A major impediment to early identification and intervention for autism spectrum disorder (ASD) is our limited understanding of how different children present signs as toddlers, including what risk symptoms coincide across multiple dimensions to predict outcome. Our objectives are to quantify behavioral and brain connectivity based subtypes of risk that model the variability of ASD symptom expression in a community sample of toddlers. We will then test the predictive validity of this approach in the same cohort of children at three years of age in order to identify risk profiles that differentially predict later cognitive, behavioral, and clinical features. First, we will implement two unsupervised data-driven computational approaches in a community sample of 3000 children between 18-24 months old in order to characterize clusters of risk profiles. We hypothesize that each approach will identify a proportion of high-risk individuals consistent with epidemiological estimates of ASD and associated developmental disabilities (e.g., language or global DD). Based on our preliminary data, we anticipate that ~300 children will be identified by these data-driven risk-profiling methods. We also hypothesize that distinct patterns of structural and functional connectivity will distinguish groups of at-risk children and that these groups will differ from low-risk children. All children will be scanned with the same brain imaging sequences and procedures implemented in the Baby Connectome Project and will be compared to data from 100 low-risk children from that project. Our neuroimaging sample of 300 children will be reassessed at age three with direct clinical assessment using gold-standard diagnostic instruments as well as parent report. This will allow us to validate the risk profiling approach implemented at 18-24 months, to compare with a current screening approach, and to refine the risk profiling approach with supervised training of prediction algorithms that incorporates behavioral/clinical outcome data. We expect this method for risk stratification/subtyping to better model the heterogeneity inherent to the early at-risk and resilient phenotypes, which will subsequently improve early identification/diagnosis efforts. These outcomes will have translational impact because improved methods for early identification in ASD are necessary for the successful development of efficacious, personalized early interventions.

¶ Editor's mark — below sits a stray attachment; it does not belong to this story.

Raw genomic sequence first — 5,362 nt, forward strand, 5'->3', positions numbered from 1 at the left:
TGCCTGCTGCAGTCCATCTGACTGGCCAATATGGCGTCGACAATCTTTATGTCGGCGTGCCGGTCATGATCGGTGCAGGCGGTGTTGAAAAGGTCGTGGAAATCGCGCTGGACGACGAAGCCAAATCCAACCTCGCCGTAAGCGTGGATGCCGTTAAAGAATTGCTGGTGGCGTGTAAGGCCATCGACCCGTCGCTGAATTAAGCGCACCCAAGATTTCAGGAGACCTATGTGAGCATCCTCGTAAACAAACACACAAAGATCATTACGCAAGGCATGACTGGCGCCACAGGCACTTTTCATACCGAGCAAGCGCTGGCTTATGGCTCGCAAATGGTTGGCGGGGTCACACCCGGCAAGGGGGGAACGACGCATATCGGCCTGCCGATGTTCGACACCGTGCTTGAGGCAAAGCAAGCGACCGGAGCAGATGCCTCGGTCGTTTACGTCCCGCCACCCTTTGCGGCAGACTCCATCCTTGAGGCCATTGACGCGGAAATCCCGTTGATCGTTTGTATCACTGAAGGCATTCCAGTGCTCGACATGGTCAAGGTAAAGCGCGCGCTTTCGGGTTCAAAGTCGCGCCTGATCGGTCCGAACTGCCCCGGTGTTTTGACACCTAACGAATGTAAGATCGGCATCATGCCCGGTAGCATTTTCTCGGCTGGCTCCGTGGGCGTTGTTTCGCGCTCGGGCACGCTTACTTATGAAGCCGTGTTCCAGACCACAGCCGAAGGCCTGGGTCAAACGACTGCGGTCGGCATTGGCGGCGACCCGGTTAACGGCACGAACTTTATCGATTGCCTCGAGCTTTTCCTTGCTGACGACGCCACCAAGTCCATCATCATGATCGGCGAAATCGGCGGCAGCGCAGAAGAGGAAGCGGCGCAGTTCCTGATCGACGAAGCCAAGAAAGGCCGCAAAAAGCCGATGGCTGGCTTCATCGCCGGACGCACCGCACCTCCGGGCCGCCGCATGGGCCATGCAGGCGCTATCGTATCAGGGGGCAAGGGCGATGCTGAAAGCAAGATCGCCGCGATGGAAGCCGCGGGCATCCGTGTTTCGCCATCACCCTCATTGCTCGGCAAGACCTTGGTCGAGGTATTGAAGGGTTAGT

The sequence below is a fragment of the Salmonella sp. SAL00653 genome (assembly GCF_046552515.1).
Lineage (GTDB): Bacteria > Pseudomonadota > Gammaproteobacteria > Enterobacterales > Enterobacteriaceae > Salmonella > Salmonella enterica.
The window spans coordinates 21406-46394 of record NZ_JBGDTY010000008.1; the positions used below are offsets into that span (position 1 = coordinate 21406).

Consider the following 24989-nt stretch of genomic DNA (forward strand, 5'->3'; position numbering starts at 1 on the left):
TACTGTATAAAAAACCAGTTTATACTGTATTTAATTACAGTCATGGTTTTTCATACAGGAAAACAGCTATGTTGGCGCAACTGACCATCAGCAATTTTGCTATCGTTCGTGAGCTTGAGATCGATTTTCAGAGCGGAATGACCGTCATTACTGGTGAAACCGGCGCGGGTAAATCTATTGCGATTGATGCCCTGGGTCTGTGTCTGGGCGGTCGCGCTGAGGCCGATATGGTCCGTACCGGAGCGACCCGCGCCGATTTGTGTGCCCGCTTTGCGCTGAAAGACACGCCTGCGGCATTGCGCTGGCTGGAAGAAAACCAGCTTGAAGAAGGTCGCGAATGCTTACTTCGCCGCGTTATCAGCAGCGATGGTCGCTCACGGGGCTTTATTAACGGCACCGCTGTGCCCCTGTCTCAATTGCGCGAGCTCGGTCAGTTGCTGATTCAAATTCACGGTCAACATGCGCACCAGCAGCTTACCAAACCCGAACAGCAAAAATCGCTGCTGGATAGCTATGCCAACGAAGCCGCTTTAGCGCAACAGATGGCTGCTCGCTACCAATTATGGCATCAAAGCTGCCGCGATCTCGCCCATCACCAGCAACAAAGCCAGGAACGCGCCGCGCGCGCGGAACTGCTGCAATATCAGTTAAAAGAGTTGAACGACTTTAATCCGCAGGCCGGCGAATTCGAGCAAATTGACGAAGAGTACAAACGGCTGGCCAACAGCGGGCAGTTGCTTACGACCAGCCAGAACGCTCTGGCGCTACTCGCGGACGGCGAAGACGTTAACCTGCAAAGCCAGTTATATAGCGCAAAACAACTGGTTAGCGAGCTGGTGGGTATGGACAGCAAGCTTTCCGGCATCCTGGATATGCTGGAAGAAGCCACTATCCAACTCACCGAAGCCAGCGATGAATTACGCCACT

Public Health Relevance

Symptoms of autism present differently in toddlers, which makes it difficult to identify children at risk during their first two years of life. Our goal is to measure variation in behavior and brain functioning in this age that may predict differing clinical outcomes. Identifying different subtypes of risk will later help us develop individually-optimized clinical recommendations for children with autism and related disorders.

National Institute of Health (NIH)
National Institute of Mental Health (NIMH)
Research Project (R01)
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Child Psychopathology and Developmental Disabilities Study Section (CPDD)
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Gilotty, Lisa
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University of Minnesota Twin Cities
Schools of Medicine
United States
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